Mortgages and the English peasantry c.1250-c.1350

Briggs, CD 

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This chapter investigates the extent to which medieval English peasants mortgaged their land to secure credit. Its focus is on customary or villein land, whose holders owed servile obligations such as labour services in addition to cash rent. The chapter confirms the view, derived from the existing literature, that the employment of land or other real property as collateral was much less widespread in medieval English agrarian society than it was in this period in other regions of Continental Europe. Possible reasons for this contrast are explored, as well as its implications for financial development. It is concluded that the rarity of mortgages in the English customary landholding sector was the result of a combination of factors, connected with property rights and the strictness of the terms and conditions of most mortgages. Close investigation is also undertaken of circumstances in the small number of English communities where mortgaging is found to have been more common.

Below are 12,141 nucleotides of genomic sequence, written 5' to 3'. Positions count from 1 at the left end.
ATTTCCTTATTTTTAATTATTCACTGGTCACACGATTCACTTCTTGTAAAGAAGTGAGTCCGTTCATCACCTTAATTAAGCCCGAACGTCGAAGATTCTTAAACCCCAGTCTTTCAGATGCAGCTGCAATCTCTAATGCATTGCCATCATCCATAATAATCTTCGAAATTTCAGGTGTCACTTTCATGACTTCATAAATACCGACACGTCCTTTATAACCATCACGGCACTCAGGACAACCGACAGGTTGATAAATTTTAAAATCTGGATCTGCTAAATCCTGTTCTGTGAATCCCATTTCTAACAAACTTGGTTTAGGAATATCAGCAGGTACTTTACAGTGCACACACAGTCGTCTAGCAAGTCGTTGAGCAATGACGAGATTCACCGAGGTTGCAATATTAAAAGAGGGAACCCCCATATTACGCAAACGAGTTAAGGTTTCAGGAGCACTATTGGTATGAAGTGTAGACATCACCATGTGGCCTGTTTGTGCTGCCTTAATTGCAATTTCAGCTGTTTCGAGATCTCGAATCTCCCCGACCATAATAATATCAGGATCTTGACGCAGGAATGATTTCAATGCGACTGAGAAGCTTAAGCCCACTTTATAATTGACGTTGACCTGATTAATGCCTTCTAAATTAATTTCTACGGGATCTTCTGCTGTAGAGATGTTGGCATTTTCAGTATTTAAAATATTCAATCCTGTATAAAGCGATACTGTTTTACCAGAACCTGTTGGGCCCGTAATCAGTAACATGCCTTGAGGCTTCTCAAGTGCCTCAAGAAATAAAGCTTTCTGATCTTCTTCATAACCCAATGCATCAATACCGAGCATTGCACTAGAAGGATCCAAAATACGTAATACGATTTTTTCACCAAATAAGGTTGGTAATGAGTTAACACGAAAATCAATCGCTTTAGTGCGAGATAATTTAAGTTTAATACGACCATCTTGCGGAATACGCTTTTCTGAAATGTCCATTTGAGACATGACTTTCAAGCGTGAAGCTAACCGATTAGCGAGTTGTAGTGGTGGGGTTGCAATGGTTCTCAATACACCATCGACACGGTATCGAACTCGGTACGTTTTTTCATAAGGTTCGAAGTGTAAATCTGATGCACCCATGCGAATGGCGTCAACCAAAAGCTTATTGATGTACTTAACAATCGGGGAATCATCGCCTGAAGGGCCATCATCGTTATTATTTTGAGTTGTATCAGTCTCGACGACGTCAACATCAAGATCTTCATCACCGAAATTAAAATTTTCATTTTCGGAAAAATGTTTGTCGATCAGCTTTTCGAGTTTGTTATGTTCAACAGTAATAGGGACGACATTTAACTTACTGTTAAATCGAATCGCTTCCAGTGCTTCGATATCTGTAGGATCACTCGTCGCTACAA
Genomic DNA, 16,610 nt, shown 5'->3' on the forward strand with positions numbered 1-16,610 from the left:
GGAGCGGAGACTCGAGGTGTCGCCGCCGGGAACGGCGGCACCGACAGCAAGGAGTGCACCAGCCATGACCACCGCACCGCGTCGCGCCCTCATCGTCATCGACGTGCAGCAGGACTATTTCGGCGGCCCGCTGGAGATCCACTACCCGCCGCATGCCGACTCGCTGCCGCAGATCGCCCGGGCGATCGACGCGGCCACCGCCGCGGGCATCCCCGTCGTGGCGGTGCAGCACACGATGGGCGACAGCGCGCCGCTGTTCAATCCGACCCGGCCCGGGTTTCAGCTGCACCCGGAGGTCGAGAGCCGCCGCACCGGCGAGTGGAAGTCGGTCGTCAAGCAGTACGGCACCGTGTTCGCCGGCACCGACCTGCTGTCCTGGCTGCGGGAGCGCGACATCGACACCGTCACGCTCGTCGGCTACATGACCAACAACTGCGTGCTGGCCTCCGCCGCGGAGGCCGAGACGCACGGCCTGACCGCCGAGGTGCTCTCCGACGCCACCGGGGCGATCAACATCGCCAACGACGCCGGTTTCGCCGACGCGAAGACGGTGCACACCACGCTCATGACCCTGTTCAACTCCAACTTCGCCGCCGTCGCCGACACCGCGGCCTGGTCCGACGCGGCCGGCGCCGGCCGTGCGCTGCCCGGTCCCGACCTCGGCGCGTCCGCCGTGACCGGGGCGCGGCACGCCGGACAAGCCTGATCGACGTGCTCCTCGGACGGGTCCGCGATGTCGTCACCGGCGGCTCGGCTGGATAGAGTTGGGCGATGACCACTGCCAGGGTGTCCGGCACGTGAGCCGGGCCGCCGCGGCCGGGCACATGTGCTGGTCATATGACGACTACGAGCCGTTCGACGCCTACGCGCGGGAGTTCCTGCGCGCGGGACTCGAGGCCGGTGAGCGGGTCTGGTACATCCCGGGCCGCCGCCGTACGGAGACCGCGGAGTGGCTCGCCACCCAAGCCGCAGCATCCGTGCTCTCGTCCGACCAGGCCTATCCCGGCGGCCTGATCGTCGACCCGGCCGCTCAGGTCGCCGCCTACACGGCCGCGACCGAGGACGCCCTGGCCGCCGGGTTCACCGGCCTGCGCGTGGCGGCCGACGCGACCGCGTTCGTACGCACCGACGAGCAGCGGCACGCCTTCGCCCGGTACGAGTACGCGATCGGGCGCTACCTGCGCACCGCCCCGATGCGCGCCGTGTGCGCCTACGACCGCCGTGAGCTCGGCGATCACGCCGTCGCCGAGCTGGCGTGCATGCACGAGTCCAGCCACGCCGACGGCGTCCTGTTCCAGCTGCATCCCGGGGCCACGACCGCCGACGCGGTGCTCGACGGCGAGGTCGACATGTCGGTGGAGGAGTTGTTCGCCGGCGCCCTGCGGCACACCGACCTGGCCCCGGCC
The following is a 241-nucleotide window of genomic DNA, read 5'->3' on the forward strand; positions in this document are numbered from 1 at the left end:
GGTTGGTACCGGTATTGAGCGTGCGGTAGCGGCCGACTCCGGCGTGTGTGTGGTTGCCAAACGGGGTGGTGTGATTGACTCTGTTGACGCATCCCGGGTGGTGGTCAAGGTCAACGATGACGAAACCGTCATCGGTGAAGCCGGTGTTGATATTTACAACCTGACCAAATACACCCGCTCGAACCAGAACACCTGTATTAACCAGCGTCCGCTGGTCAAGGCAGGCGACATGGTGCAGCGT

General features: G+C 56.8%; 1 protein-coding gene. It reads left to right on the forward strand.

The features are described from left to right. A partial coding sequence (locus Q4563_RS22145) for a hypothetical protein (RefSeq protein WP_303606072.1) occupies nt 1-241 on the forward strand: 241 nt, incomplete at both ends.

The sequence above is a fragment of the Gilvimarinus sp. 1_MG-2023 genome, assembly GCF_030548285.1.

Business & Economics
Palgrave Macmillan